A NEED FOR FURTHER REFORMS:
There is a need to create a system where all data base of CERSAI should be made available at the state /district level at the Registration offices, so that no fraudulent transfer of property takes place or fraudulent charge is created on the property to the disadvantage of innocent people other than the financial institutions .Once these changes are brought, it would protect both the lending institutions and common people from the menace of such fraudulent transactions.
We still realize the need for further amendments in the SARFAESI Act to expedite the recovery process, the cause of which may be analyzed as under:-
For taking action under this act lending institutions have to wait for minimum 150 days i.e. the borrower would have to default in the payment of interest and/or installment for a period of 90 days or more. Once the asset is classified as NPA the lender initiates action under the SARFAESI Act, the lender is expected to give a 60 days’ notice to the borrower. In this whole exercise, almost 150 days are lost so to speed up the recovery process there is a strong need to reduce this period. The borrower gets enough time to make strategies to defeat the claim of the lender or he may adopt various illegal/fraudulent means to defeat or delay the claim of the lender.
There are procedural delays while acting under SARFAESI Act as lending institution has to follow the various systems and procedures as laid down in this Act starting from issuance of demand notice to the sale of secured assets. So steps can be taken to bring an amendment to reduce the complications on the process involved. Borrower avoids service of notices by adopting all dubious means and the lender gets frustrated as to catch hold of the borrower. The borrower takes advantage of this situation and stalls the proceedings under the SARFAESIA by approaching various courts. The process then becomes time consuming and complicated depending upon the volume of work with the court concerned. So a strong need is felt to deal with these issues to avoid the procedural delays for effective recovery under this act. Data reveals that hundreds of cases are pending in various courts like DRT/DRAT/CIVIL COURTS/HIGH COURTS. There is a need to check such practices adopted by the borrowers and need for timely disposal off the court cases as per the prescribed procedures within definite time frame. There is also a need to find out ways to discourage such action on the part of the defaulting borrowers. As per section 17 of the SARFAESI Act Civil Courts and High Courts in general norm should not intervene in such proceedings and matter to be taken care by the DRT/DRAT.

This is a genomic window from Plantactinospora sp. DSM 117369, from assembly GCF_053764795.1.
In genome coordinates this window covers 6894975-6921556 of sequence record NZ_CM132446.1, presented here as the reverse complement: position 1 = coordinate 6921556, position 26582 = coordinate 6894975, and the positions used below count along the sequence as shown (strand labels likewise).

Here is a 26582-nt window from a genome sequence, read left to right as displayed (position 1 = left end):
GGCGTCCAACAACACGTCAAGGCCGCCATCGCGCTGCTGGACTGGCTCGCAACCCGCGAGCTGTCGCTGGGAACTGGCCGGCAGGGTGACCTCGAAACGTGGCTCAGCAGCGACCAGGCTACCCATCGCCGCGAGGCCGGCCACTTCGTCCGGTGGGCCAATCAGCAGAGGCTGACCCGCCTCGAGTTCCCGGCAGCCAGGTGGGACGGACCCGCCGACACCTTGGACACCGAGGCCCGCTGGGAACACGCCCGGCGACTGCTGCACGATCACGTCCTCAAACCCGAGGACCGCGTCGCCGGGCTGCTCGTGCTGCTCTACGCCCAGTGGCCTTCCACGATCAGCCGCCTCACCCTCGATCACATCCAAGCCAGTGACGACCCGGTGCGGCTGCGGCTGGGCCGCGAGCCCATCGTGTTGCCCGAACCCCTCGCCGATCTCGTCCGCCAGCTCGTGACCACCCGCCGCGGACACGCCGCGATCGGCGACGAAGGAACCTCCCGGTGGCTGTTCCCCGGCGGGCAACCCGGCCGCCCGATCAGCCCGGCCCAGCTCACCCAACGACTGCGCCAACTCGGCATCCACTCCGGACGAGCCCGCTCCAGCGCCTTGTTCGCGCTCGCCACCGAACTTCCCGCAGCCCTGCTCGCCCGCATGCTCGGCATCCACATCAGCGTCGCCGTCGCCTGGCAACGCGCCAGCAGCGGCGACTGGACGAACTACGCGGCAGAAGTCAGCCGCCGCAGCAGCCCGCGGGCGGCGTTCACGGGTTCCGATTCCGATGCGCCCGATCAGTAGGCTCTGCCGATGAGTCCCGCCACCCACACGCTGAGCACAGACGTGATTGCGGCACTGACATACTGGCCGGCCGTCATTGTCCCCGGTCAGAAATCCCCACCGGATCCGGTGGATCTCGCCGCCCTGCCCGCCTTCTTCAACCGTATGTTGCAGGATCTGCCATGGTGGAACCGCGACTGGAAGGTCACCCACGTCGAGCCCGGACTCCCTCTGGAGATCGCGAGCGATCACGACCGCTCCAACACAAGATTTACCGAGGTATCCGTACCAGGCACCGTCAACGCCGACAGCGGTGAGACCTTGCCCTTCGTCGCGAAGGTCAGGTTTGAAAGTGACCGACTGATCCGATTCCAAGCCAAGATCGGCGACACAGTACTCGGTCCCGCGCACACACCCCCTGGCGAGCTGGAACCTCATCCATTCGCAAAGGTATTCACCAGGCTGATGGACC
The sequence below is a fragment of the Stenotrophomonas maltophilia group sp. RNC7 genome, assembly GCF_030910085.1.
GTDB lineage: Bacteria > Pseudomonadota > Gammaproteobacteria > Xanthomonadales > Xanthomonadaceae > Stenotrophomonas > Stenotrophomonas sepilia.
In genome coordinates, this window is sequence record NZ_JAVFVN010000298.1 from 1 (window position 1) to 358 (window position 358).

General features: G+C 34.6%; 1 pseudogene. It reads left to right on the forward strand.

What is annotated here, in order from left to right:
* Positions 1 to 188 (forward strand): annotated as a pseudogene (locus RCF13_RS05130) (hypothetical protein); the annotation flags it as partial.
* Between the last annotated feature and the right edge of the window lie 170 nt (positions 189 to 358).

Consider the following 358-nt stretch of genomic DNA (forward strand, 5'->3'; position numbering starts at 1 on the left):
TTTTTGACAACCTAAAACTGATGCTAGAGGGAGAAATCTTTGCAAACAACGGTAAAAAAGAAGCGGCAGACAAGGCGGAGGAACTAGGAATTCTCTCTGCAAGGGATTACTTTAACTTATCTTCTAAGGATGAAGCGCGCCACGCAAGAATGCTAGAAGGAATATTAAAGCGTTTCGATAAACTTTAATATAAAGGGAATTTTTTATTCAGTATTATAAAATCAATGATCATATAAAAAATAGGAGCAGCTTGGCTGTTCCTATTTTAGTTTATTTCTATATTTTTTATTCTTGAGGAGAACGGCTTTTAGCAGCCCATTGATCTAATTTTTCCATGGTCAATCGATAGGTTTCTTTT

In view of the growing menace of NPAs and frauds in banking industry and in order to check and prevent such NPAs, there is a strong need to review the SARFAESI Act. Suggestions should be gathered from different financial institutions, other stake holders and legal bodies across the country and required amendments should be brought in as soon as possible without further waste of time. This would create a positive atmosphere to expedite the recovery process and curtail the menace of growing NPAs, which will provide stimulus for the financial institutions to focus more on the credit deployment to the productive sectors of economy.
About the Author
BIDHU BHUSAN LENKA
CHIEF MANAGER (FACULTY)
STAFF COLLEGE, UNION BANK OF INDIA